TOKYO & CAMBRIDGE, Mass.–(BUSINESS WIRE)–Modalis Therapeutics Corporation (Modalis) today announced that the company has entered into a license agreement with Editas Medicine, Inc., under which Modalis has obtained a license to certain intellectual property that is controlled by Editas Medicine. Modalis is utilizing its proprietary epigenetic gene modulation technology, CRISPR-GNDM (Guide Nucleotide Directed Modulation), to treat patients with serious genetic disorders. Additional details including financial terms of the agreement were not disclosed.
“Our goal is to create CRISPR based gene therapies for genetic disorders, most of which fall into the orphan disease category. There should be no disease that is ignored because of its small patient population, and our mission to develop disease modifying treatments for these diseases reflects our belief that ’Every Life Deserves Attention’. We are proud to be the pioneer in CRISPR based gene modulation therapy,” said Haru Morita, Chief Executive Officer of Modalis.
“We are pleased to establish this license agreement with Modalis Therapeutics as their mission is aligned with our mission to make transformative medicines for people living with serious diseases of unmet clinical need. CRISPR technology has many uses and applications, and we are pleased to include Modalis in our expanding portfolio of licensees so the greatest number of patients may benefit in the future from transformative medicines,” said Cynthia Collins, president and chief executive officer, Editas Medicine.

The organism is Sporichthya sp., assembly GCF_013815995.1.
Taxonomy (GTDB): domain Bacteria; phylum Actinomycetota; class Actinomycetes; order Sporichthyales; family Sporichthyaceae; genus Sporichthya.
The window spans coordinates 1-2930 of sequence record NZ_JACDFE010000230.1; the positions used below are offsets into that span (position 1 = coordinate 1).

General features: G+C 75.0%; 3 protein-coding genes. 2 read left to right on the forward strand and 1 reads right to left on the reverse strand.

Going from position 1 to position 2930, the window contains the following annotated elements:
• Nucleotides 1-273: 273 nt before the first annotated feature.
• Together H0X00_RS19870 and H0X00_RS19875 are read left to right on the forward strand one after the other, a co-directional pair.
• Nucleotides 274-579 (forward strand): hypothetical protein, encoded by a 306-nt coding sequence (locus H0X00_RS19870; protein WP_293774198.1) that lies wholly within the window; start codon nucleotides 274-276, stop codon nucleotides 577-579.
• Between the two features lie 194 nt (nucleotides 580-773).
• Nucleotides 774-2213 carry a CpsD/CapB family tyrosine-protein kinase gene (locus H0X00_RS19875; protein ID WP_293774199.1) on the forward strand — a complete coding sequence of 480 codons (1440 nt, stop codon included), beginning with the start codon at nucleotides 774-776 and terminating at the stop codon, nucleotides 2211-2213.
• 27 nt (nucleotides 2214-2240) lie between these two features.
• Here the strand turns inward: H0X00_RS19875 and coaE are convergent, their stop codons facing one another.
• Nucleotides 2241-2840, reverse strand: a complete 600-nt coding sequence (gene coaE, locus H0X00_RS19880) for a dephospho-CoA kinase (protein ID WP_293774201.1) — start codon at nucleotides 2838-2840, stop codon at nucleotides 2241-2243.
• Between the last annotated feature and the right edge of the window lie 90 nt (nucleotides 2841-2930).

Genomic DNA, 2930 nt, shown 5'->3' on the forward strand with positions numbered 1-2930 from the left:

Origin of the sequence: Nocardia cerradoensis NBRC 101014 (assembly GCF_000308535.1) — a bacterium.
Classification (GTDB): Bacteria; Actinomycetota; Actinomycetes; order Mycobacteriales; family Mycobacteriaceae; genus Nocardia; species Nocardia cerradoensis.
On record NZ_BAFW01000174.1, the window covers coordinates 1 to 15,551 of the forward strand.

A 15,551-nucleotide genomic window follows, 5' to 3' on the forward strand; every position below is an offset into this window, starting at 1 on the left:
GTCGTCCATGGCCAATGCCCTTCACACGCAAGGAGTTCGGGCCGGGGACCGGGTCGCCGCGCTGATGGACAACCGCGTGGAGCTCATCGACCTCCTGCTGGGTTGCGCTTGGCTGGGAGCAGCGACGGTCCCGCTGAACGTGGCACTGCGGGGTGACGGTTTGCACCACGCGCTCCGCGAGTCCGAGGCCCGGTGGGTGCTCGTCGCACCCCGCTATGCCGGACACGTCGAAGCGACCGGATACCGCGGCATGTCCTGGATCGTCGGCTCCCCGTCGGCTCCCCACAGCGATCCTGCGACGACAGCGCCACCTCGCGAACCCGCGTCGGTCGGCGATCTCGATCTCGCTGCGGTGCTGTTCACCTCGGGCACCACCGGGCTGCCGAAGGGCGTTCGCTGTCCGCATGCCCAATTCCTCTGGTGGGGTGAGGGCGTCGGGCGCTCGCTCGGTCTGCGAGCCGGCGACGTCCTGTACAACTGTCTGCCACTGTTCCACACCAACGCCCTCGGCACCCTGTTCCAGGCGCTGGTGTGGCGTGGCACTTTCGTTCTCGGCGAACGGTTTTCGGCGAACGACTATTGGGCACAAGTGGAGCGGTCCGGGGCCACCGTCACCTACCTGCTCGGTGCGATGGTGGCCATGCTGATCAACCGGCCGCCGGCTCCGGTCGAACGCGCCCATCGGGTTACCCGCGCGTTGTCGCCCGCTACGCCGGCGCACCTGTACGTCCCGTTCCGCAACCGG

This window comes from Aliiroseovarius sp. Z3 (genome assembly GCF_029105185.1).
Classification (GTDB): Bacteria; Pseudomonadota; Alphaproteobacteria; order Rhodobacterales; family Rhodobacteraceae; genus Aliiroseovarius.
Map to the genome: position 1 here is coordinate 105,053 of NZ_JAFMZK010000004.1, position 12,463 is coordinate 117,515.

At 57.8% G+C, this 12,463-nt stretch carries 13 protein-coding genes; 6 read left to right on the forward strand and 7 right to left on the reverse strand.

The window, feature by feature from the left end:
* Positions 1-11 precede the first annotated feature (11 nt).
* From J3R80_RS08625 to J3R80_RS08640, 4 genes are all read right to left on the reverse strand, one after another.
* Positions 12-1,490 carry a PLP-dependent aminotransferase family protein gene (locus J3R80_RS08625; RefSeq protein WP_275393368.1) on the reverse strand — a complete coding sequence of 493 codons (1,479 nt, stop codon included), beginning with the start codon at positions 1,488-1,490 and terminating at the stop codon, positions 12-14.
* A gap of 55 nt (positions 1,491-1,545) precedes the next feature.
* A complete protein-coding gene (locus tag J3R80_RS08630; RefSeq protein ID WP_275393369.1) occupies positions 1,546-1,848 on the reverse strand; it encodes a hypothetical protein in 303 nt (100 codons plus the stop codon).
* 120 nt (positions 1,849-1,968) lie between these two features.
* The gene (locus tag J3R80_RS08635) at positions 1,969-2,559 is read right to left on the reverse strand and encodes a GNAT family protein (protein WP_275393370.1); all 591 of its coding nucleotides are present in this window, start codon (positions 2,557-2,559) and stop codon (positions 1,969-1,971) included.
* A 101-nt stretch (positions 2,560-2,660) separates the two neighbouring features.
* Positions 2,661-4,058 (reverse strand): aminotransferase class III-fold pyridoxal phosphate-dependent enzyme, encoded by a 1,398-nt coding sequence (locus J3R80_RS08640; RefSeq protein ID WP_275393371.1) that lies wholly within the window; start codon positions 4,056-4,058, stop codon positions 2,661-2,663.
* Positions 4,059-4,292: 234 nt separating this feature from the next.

Modalis Therapeutics is developing precision genetic medicines through epigenetic gene modulation. Founded by Osamu Nureki and leading scientists in CRISPR gene editing from University of Tokyo, Modalis is pursuing therapies for orphan genetic diseases using its proprietary CRISPR-GNDM technology which enables the locus specific modulation of gene expression or histone modification without the need for double-stranded DNA cleavage, gene editing or base editing. Modalis is focusing initially on genetic disorders caused by loss of gene regulation – resulting in excess or insufficient protein production – which includes more than 660 genes that are currently estimated to cause human disease due to haploinsufficiency. Headquartered in Tokyo with laboratories and facilities in Cambridge, Massachusetts, the company is backed by leading Japanese investors including Fast Track Initiative, SBI Investment, UTokyo-IPC, SMBC Venture Capital, and Mizuho Capital. For additional information, visit www.modalistx.com.